Sports Opinion: Is the DH good for baseball?
Major League Baseball is striking a balance for the designated hitter (DH) position by placing it in the American League and excluding it from the National League. And this is the one thing that I am in favor of. Major League Baseball Rule 6.10 was officially passed in 1973. Although only adopted by the American League, this rule states that a team can designate a player to hit for the pitcher known as the DH. Since 1973, the American League has always had a DH while the National League has only done so in interleague games, All-Star games, and World Series games that are played in American League ballparks.
In terms of the arguments for and against the DH, the list is long and distinguished and I find both sides very persuasive. This is why I support the current system that Major League Baseball has for the DH, because I support both forcing a pitcher to hit while also believing in increasing offense and protecting pitchers.
Despite being created in 1973, the idea for a DH was first proposed in 1906 by legendary manager Connie Mack. Mack's thinking was that pitchers were so terrible at hitting that it was embarrassing to the game to put them in the batter's box.
This was because at the time, pitchers dominated the league like never before. For example, in 1968, Denny McLain won a ridiculous 31 games, Bob Gibson had a miniscule 1.12 ERA, and Carl Yastremski led the American League in batting with a .301 average.
In this decade, hitters faired so poorly that in 1969, Major League Baseball introduced rules to level the playing field such as lowering the mound from 15 to 10 inches and bringing the upper limit of the strike zone from the top of the shoulders to the armpits. I would argue that these new rules did wonders for the league by making the game more up tempo, exciting, and interesting. In 1969, they also implemented the designated pinch hitter (DPH). And while this idea did not last, it did lead to the creation of the DH four years later.
Now, I do concede that watching National League pitchers is a bore; but getting a chance to see an American League pitcher, who hasn't had to hit all year, be forced to walk to the plate in Game 7 of the World Series is actually quite entertaining and exhilarating.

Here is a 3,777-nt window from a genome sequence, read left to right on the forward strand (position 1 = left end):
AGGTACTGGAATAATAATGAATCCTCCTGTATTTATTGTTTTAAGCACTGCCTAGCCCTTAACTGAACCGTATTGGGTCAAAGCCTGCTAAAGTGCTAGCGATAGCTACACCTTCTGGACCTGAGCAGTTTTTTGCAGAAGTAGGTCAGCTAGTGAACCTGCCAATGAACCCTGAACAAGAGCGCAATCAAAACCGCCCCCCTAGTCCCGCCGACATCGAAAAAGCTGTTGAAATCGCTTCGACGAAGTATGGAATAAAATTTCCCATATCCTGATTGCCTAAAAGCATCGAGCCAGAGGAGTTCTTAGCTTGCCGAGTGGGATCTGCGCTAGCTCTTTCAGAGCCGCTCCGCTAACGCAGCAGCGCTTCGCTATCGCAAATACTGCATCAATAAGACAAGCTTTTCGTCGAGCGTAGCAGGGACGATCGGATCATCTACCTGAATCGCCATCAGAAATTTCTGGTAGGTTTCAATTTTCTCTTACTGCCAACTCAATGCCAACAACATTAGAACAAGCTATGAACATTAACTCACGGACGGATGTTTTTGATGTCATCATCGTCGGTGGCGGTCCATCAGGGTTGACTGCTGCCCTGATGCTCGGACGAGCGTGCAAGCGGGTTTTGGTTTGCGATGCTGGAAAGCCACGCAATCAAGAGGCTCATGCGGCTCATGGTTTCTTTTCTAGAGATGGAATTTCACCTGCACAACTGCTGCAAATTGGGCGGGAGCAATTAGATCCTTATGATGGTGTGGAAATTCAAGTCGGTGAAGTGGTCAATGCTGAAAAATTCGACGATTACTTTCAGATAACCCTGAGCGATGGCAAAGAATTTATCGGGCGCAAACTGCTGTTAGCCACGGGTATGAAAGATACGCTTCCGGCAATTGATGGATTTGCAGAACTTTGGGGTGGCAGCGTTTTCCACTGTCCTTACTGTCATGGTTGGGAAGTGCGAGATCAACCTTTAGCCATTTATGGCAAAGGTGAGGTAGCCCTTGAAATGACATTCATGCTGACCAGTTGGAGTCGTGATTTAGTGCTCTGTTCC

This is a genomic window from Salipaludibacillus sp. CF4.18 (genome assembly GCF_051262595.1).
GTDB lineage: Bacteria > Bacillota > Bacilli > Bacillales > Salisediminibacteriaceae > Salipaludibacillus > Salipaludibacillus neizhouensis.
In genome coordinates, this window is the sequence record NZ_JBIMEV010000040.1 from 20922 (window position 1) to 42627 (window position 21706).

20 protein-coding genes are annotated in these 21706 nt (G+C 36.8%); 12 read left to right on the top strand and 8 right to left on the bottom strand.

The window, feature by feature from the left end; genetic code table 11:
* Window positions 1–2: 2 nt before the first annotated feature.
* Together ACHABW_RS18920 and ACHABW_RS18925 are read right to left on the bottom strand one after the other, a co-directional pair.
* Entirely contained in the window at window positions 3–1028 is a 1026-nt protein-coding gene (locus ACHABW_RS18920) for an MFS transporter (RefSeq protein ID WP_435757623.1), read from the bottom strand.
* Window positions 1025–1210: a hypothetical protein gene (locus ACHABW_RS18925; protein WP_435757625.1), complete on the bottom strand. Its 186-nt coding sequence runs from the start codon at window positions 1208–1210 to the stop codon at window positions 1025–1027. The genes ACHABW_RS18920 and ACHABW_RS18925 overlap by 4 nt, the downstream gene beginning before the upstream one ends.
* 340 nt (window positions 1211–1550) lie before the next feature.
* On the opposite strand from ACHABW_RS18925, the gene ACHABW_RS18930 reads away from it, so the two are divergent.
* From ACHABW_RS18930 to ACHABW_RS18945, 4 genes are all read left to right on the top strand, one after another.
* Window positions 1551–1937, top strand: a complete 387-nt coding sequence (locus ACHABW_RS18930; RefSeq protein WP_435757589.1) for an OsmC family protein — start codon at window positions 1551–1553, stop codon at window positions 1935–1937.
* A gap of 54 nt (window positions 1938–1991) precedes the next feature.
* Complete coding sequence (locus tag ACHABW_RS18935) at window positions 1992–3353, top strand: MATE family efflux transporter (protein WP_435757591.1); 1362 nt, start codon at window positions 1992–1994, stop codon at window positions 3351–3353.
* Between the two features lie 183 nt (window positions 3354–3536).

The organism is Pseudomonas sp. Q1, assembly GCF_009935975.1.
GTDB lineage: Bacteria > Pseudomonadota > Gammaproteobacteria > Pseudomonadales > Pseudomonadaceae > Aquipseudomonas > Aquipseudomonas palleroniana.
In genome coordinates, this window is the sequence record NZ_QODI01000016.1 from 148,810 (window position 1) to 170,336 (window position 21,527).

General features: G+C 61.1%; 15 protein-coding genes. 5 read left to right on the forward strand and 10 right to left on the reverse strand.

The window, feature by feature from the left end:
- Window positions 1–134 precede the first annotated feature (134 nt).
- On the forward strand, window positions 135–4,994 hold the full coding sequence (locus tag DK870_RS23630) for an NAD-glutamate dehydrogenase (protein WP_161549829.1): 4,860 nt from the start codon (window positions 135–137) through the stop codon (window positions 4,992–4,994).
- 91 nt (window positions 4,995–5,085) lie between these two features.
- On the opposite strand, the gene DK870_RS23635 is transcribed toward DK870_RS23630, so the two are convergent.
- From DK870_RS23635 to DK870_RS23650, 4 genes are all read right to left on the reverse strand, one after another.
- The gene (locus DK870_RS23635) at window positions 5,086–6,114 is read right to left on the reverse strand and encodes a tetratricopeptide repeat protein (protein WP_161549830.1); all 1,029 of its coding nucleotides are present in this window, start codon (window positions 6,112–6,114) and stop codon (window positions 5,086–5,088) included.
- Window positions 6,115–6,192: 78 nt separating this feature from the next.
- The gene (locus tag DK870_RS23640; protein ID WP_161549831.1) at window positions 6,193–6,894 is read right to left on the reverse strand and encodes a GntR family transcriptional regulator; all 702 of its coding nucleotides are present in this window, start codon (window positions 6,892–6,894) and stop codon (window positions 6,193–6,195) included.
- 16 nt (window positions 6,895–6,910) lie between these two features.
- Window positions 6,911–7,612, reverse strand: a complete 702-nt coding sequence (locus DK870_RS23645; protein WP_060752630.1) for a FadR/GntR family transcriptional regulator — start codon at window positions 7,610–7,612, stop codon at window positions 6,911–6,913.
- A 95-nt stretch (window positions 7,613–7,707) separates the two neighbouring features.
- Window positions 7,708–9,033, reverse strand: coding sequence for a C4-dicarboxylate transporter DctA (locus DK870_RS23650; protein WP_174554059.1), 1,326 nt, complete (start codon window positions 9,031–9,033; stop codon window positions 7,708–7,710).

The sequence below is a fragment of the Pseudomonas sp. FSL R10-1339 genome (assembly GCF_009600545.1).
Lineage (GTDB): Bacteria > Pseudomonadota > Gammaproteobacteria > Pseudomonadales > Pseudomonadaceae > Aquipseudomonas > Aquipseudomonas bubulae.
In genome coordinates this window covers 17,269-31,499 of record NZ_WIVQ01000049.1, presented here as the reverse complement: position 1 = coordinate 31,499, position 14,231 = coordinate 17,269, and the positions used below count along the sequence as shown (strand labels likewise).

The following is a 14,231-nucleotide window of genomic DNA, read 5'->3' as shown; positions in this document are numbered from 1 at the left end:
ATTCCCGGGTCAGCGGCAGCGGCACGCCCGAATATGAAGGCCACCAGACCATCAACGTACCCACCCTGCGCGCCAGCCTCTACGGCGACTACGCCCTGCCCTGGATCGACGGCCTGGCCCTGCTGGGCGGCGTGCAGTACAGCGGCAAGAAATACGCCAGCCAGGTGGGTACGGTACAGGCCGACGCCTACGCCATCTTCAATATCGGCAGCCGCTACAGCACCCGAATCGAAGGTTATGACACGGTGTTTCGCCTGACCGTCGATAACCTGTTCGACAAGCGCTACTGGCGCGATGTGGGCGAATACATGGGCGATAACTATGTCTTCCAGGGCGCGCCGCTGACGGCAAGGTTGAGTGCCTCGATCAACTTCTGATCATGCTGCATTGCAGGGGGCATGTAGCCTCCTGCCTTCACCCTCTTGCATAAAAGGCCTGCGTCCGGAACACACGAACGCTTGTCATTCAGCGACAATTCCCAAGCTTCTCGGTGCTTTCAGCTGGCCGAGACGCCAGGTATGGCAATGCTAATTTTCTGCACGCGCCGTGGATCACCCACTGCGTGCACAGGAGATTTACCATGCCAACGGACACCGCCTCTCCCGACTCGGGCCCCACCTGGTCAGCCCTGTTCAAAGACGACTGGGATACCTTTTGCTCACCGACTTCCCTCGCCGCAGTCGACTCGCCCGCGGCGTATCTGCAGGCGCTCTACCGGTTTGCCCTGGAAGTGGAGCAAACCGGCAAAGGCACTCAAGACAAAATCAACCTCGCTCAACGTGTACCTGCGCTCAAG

Today the DH has two main uses: to get a potent hitter but sub-par fielder into the lineup and get a strong pitcher but weak hitter out of the lineup or to give everyday players a day off to rest. But despite its usefulness both in resting players and in increasing offensive output, the DH rule is still very controversial.
"Purists" within the game of baseball are against the DH because it takes away an entire aspect of the game by creating power hitters who can only hit but cannot field. As pitcher Rick Wise said in 1974, "The designated hitter rule is like having someone else take Wilt Chamberlain's free throws."
While I completely agree with this argument, I find the claim that allowing someone to hit for the pitcher further emphasizes the notion that pitchers are not athletes is much more appealing. People who feel this way, like myself, believe that a baseball player, regardless of whether they are an "un-athletic pitcher" or an "un-athletic David Ortiz" should still be able to both field their position and run the bases.
However, for every argument against the DH there are also the positives that the designated hitter brings. First of all, the DH creates more offense and leads to more run scoring and although some may argue that increased scoring is bad, there is no arguing that chicks dig the long ball.
As Oakland A's owner Charlie Finley put it, "The average fan comes to the park to see action, home runs. He doesn't come to see a one-, two-, three- or four-hit game. I can't think of anything more boring than to see a pitcher come up, when the average pitcher can't hit my grandmother."
That's what the DH really does—it makes things more interesting. It affects strategy in both leagues. In the National League, pitchers must hit, and therefore the decision to pull a pitcher late in the game becomes drastically more important. While in the American League, pitchers do not have to hit, but they have to deal with an extra batter.
Look, I am not one to tell a league how they should make their rules. There are aspects of nearly every rule that I do not fully support. But, I think it's important to have some differences between the National and American Leagues, if only for the simple fact that it makes the game more interesting.